Today's News and Commentary – October 22
The Wall Street Journal reports that the BART strike, which has paralyzed the San Francisco transit system for the last four days, ended this morning. Details about the terms of the deal will not be released until union members approve it. BART officials hope to have full service restored by this afternoon.
Yesterday, a Dane County circuit court judge held that the Wisconsin Employment Relations Commission (WERC) was in contempt of court, according to the Associated Press. Judge Colas found that WERC had ignored his ruling last year in which he held that a 2011 law severely restricting public sector workers’ right to bargain collectively was unconstitutional. In addition to finding WERC in contempt yesterday, Judge Colas issued an injunction prohibiting it from enforcing the terms of the 2011 legislation against any public school or municipal worker union.
BBC News reports that the Scottish government is looking for a buyer for the Grangemouth refinery, a crucial oil and gas supplier for Scotland and northern England. The refinery has been shut down since last week when Ineos, the owner of the factory, locked workers out in response to a strike threat. Ineos offered to re-open the refinery if workers accept a pay freeze and a downgrading of their pensions, but according to the union, so far about half of Grangemouth’s 1,350 workers have rejected the company’s offer.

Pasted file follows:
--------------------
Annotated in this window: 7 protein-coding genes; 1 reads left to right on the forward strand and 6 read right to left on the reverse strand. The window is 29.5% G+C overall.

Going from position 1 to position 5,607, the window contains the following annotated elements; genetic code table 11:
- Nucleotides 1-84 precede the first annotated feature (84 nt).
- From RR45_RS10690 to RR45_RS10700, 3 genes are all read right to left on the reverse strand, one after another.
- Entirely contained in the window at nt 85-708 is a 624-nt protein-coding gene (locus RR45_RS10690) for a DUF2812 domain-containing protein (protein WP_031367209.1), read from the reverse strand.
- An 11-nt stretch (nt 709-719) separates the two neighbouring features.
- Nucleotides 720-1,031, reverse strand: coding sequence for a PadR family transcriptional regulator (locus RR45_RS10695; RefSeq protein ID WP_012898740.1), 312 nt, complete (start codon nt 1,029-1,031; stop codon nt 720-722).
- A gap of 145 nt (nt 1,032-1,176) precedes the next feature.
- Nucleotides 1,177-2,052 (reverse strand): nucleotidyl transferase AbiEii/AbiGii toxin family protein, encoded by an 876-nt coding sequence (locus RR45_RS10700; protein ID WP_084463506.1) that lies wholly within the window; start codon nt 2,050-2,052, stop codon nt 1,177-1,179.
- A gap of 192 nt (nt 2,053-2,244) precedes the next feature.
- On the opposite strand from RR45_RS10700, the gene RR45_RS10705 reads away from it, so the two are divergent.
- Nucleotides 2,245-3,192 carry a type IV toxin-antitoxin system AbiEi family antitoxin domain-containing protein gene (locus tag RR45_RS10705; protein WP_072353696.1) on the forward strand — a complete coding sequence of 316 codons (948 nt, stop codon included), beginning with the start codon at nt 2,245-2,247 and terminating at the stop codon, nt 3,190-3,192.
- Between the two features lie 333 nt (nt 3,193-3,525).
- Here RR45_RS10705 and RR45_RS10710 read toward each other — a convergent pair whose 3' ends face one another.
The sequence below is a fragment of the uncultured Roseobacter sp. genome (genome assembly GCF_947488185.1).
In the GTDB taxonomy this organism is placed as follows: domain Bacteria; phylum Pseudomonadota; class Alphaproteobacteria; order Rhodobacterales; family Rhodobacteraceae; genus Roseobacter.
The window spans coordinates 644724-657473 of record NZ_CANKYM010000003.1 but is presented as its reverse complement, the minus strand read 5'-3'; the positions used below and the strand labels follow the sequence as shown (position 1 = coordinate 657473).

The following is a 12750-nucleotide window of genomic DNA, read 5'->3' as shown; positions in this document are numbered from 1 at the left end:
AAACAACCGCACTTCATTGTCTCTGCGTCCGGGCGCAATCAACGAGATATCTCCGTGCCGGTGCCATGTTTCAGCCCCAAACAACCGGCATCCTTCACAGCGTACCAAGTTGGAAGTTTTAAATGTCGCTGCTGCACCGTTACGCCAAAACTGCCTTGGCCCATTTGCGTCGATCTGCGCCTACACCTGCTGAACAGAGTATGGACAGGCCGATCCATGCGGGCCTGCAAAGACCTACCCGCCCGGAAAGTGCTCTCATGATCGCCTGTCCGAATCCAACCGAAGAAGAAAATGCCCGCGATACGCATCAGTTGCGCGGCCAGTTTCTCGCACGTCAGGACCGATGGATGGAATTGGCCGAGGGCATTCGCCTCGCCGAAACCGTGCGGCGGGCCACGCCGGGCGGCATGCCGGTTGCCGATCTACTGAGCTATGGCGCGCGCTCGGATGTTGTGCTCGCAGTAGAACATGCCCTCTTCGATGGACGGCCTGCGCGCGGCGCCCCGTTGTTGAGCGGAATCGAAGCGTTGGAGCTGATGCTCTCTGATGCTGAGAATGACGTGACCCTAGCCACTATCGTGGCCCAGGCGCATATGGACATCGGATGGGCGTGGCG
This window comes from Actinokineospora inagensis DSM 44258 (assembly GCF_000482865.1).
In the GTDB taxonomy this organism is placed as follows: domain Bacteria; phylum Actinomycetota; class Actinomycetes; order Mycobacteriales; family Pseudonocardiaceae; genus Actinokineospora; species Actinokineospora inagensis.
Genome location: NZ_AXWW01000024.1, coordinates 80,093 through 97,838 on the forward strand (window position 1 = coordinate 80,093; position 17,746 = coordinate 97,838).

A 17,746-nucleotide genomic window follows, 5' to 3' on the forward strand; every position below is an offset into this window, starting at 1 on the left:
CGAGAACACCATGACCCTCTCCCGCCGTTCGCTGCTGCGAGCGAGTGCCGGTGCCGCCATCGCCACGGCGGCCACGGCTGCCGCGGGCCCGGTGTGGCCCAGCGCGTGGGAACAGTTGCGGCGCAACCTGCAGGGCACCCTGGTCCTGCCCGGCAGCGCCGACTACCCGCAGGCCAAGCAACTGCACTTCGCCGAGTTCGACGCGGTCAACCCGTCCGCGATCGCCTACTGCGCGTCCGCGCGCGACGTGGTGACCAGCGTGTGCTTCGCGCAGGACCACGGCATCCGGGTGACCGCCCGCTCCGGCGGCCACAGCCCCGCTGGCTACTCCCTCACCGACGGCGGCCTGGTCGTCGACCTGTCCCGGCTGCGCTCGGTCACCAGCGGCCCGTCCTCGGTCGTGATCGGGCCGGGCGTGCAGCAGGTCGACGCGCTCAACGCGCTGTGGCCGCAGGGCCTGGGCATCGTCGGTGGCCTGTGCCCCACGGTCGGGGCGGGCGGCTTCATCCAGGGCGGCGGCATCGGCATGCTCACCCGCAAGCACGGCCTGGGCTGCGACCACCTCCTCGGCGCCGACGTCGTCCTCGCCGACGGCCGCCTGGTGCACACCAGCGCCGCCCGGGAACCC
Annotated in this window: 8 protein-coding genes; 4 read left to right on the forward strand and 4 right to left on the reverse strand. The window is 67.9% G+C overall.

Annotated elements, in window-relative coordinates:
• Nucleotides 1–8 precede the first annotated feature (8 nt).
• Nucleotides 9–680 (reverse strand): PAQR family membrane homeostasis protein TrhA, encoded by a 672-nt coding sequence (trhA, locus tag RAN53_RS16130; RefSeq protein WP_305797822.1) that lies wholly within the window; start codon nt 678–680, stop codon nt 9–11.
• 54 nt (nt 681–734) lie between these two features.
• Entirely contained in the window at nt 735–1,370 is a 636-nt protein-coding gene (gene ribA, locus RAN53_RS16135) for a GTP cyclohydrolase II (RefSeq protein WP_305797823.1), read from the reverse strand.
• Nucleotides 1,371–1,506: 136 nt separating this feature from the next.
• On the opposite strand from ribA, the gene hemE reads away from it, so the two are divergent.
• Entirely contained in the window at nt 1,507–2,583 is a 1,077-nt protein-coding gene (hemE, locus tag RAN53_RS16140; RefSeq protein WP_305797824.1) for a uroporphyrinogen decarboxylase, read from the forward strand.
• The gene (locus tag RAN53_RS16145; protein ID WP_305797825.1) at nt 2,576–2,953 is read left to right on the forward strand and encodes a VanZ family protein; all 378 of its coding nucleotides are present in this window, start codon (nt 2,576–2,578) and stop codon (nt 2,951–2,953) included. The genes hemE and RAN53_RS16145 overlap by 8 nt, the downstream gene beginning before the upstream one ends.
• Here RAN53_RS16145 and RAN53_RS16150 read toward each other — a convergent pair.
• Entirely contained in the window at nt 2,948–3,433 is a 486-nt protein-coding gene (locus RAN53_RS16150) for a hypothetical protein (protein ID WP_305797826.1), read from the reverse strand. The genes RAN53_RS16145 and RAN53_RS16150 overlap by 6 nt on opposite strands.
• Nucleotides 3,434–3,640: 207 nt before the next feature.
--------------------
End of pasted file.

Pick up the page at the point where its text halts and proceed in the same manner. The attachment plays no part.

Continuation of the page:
A new poll reveals that 82% of surveyed Americans believe the shutdown damaged the federal workforce’s morale, according to the Washington Post. While Senate Minority Leader Mitch McConnell called the shutdown “a two-week paid vacation for federal employees,” federal workers characterize the period as highly stressful and said it undermined their faith in elected officials.
The New York Times reports that a new paper by researchers involved in the Oregon Health Insurance Experiment may shed some light on the likely effect on the labor market of the Affordable Care Act’s Medicaid expansion. The paper, which examines the effects of expanded Medicaid coverage in Oregon, found that, contrary to the predictions of many, Medicaid has little short-term effect on labor-force participation or earnings.